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Is this what the people really want – underfunding of social care?

Vic Rayner, Executive Director of the National Care Forum, the leading member association of not-for-profit social care providers, responds to the Chancellor’s spending review.

“The Spending Review is a catastrophe for social care. During the Covid-19 pandemic, the government has consistently talked up the importance of social care, yet once again it has shown that it is unwilling to get behind the provision of services that are the lifeblood of people living independently within the community, or within residential care, or support services.

“The funding outlined in the review is completely and wholly inadequate  – it can only lead to reductions in the provision of care. The government should be very aware that it’s decision today to ignore all the advice around minimum funding from the care sector, think tanks, Health and Social Care Select Committee and local government, is a fundamental step backwards. It has offered just £300 million of additional funding, to be split between adult and children’s care services, to a sector decimated by the catastrophic costs of providing care in COVID-19, a pandemic it entered whilst reeling from years of unfulfilled promises of reform and well documented underfunding

“The Chancellor’s statement today must not be the end of this  – we urgently demand the government to strengthen their commitment to provide adequate funding both for the short-term spending review period and to urgently address reform.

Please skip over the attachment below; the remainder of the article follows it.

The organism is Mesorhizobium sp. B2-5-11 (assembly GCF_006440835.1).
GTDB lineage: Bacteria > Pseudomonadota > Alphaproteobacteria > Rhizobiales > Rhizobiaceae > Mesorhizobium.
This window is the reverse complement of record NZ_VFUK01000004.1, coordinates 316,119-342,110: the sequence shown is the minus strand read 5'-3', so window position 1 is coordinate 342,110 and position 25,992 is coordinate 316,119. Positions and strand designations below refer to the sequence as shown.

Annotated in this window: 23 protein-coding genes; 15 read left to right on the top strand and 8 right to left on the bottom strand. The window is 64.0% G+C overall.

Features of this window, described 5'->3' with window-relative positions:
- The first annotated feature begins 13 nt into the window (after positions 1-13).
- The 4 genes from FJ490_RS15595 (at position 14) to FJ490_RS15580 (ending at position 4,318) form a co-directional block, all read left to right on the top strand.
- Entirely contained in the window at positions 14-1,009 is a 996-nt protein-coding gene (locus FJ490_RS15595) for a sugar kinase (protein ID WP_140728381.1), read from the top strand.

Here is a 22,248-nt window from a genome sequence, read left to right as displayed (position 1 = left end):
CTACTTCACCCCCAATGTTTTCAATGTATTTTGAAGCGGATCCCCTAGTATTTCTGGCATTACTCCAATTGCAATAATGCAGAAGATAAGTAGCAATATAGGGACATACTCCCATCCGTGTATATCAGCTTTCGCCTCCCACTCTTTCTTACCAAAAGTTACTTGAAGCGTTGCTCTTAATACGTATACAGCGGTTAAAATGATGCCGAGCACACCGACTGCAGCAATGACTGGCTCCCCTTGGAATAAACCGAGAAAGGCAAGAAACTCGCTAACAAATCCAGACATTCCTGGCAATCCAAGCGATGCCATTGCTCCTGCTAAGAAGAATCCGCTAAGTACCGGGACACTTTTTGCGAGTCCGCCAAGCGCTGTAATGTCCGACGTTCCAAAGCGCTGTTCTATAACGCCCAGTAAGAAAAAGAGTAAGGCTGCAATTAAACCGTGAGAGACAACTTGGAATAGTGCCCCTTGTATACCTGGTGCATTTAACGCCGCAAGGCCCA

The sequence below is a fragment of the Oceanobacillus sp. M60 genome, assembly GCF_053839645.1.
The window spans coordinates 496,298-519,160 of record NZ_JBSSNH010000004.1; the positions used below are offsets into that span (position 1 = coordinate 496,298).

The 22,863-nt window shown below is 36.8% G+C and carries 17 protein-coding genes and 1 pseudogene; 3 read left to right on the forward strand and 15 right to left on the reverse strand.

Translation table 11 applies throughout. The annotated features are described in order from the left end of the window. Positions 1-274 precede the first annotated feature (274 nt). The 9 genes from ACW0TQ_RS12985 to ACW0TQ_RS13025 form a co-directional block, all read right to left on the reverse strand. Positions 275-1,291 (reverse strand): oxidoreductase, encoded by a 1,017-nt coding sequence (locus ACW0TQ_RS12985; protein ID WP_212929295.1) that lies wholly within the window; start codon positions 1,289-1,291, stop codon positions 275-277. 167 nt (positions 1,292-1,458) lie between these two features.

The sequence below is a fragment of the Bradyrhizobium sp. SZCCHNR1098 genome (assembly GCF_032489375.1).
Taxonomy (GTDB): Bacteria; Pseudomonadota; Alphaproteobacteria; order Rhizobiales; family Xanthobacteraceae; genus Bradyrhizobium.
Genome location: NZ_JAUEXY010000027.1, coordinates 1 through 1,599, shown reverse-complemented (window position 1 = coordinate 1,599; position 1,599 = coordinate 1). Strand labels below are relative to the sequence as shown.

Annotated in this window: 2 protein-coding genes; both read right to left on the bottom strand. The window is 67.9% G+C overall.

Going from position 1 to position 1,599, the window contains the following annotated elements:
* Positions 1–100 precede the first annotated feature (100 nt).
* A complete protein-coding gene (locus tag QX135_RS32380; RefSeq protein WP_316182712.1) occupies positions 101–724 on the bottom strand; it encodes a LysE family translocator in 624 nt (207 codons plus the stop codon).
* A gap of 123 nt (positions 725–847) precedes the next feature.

“Millions of people are affected by the provision of social care, those who receive it, informal carers who rely on it, the 1.6 million people who work in it, local and national businesses who rely on the spending power of its workers, and the NHS whose primary and secondary care services are intricately woven within it. If that doesn’t feel like something that should be valued in a spending review purporting to be about what the people want, then I am at a loss to work out what is.

The small increase in the national living wage comes nowhere near the level of recognition we need for care workers – these are the same people that the government has clapped and praised and yet when the moment comes to recognise those staff, and help employers to reward those staff, the silence is resounding.




Note to Editors:

  • The National Care Forum brings together over 130 of the UK’s leading social care charities, representing large numbers of care providers, offering thousands of services across the country, which are not for profit and always at the heart of community provision. Collectively, these charities deliver more than £2 billion of social care support to more than 167,000 people in 9,200 settings. The NCF membership body collectively employs more than 95,500 colleagues.
  • More information is available on the National Care Forum at @NCFCareForum @vicrayner @NCF_Liz
  • For enquiries, please contact Edna Petzen (

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